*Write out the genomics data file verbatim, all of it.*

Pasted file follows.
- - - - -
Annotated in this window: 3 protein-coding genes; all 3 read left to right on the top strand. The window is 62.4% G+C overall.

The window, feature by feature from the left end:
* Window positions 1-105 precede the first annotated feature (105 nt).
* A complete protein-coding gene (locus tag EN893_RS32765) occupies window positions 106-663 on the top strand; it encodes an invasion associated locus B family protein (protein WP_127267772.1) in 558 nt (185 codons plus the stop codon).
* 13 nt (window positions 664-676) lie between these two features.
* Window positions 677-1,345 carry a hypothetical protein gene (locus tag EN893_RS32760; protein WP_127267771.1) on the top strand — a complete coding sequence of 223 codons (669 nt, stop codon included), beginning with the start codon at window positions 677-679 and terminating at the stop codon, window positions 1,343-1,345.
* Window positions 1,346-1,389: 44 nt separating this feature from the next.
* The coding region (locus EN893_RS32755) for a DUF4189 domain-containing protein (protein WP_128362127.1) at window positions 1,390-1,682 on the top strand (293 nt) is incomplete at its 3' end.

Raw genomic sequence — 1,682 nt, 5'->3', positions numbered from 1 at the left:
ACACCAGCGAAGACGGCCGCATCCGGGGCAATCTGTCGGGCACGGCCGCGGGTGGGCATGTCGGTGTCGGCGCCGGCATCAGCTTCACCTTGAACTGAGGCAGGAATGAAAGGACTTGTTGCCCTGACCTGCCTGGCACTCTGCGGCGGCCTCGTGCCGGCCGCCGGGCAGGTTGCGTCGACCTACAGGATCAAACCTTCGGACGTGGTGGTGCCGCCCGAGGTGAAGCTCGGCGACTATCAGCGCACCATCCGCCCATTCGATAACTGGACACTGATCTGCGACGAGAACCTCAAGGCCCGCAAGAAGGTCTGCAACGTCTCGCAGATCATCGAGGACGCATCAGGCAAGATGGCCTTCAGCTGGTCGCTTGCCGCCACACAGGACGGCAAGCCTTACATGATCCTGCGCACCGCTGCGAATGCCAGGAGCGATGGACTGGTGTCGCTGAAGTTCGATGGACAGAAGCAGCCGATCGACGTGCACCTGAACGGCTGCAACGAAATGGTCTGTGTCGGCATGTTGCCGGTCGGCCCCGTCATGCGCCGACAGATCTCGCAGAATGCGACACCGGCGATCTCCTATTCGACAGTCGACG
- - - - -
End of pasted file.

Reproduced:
Annotated in this window: 3 protein-coding genes; all 3 read left to right on the top strand. The window is 62.4% G+C overall.

The window, feature by feature from the left end:
* Window positions 1-105 precede the first annotated feature (105 nt).
* A complete protein-coding gene (locus tag EN893_RS32765) occupies window positions 106-663 on the top strand; it encodes an invasion associated locus B family protein (protein WP_127267772.1) in 558 nt (185 codons plus the stop codon).
* 13 nt (window positions 664-676) lie between these two features.
* Window positions 677-1,345 carry a hypothetical protein gene (locus tag EN893_RS32760; protein WP_127267771.1) on the top strand — a complete coding sequence of 223 codons (669 nt, stop codon included), beginning with the start codon at window positions 677-679 and terminating at the stop codon, window positions 1,343-1,345.
* Window positions 1,346-1,389: 44 nt separating this feature from the next.
* The coding region (locus EN893_RS32755) for a DUF4189 domain-containing protein (protein WP_128362127.1) at window positions 1,390-1,682 on the top strand (293 nt) is incomplete at its 3' end.

Raw genomic sequence — 1,682 nt, 5'->3', positions numbered from 1 at the left:
ACACCAGCGAAGACGGCCGCATCCGGGGCAATCTGTCGGGCACGGCCGCGGGTGGGCATGTCGGTGTCGGCGCCGGCATCAGCTTCACCTTGAACTGAGGCAGGAATGAAAGGACTTGTTGCCCTGACCTGCCTGGCACTCTGCGGCGGCCTCGTGCCGGCCGCCGGGCAGGTTGCGTCGACCTACAGGATCAAACCTTCGGACGTGGTGGTGCCGCCCGAGGTGAAGCTCGGCGACTATCAGCGCACCATCCGCCCATTCGATAACTGGACACTGATCTGCGACGAGAACCTCAAGGCCCGCAAGAAGGTCTGCAACGTCTCGCAGATCATCGAGGACGCATCAGGCAAGATGGCCTTCAGCTGGTCGCTTGCCGCCACACAGGACGGCAAGCCTTACATGATCCTGCGCACCGCTGCGAATGCCAGGAGCGATGGACTGGTGTCGCTGAAGTTCGATGGACAGAAGCAGCCGATCGACGTGCACCTGAACGGCTGCAACGAAATGGTCTGTGTCGGCATGTTGCCGGTCGGCCCCGTCATGCGCCGACAGATCTCGCAGAATGCGACACCGGCGATCTCCTATTCGACAGTCGACG